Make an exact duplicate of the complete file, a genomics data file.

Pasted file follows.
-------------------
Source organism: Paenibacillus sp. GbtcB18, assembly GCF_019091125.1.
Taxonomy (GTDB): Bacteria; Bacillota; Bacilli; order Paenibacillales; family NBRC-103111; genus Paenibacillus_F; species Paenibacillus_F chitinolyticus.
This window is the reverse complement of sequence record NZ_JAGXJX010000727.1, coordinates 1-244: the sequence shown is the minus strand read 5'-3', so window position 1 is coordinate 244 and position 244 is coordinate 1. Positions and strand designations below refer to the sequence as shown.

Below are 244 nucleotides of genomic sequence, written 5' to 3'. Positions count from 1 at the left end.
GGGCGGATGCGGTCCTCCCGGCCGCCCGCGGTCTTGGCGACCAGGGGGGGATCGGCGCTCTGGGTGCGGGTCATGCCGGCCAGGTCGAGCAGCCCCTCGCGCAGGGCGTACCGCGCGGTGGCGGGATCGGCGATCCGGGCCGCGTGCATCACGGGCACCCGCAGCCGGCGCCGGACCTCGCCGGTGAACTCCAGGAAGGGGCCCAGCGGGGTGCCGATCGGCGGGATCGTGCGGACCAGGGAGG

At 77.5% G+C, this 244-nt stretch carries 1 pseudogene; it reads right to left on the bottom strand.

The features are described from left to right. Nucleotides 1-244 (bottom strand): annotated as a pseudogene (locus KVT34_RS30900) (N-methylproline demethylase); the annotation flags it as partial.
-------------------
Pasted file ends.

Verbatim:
Source organism: Paenibacillus sp. GbtcB18, assembly GCF_019091125.1.
Taxonomy (GTDB): Bacteria; Bacillota; Bacilli; order Paenibacillales; family NBRC-103111; genus Paenibacillus_F; species Paenibacillus_F chitinolyticus.
This window is the reverse complement of sequence record NZ_JAGXJX010000727.1, coordinates 1-244: the sequence shown is the minus strand read 5'-3', so window position 1 is coordinate 244 and position 244 is coordinate 1. Positions and strand designations below refer to the sequence as shown.

Below are 244 nucleotides of genomic sequence, written 5' to 3'. Positions count from 1 at the left end.
GGGCGGATGCGGTCCTCCCGGCCGCCCGCGGTCTTGGCGACCAGGGGGGGATCGGCGCTCTGGGTGCGGGTCATGCCGGCCAGGTCGAGCAGCCCCTCGCGCAGGGCGTACCGCGCGGTGGCGGGATCGGCGATCCGGGCCGCGTGCATCACGGGCACCCGCAGCCGGCGCCGGACCTCGCCGGTGAACTCCAGGAAGGGGCCCAGCGGGGTGCCGATCGGCGGGATCGTGCGGACCAGGGAGG

At 77.5% G+C, this 244-nt stretch carries 1 pseudogene; it reads right to left on the bottom strand.

The features are described from left to right. Nucleotides 1-244 (bottom strand): annotated as a pseudogene (locus KVT34_RS30900) (N-methylproline demethylase); the annotation flags it as partial.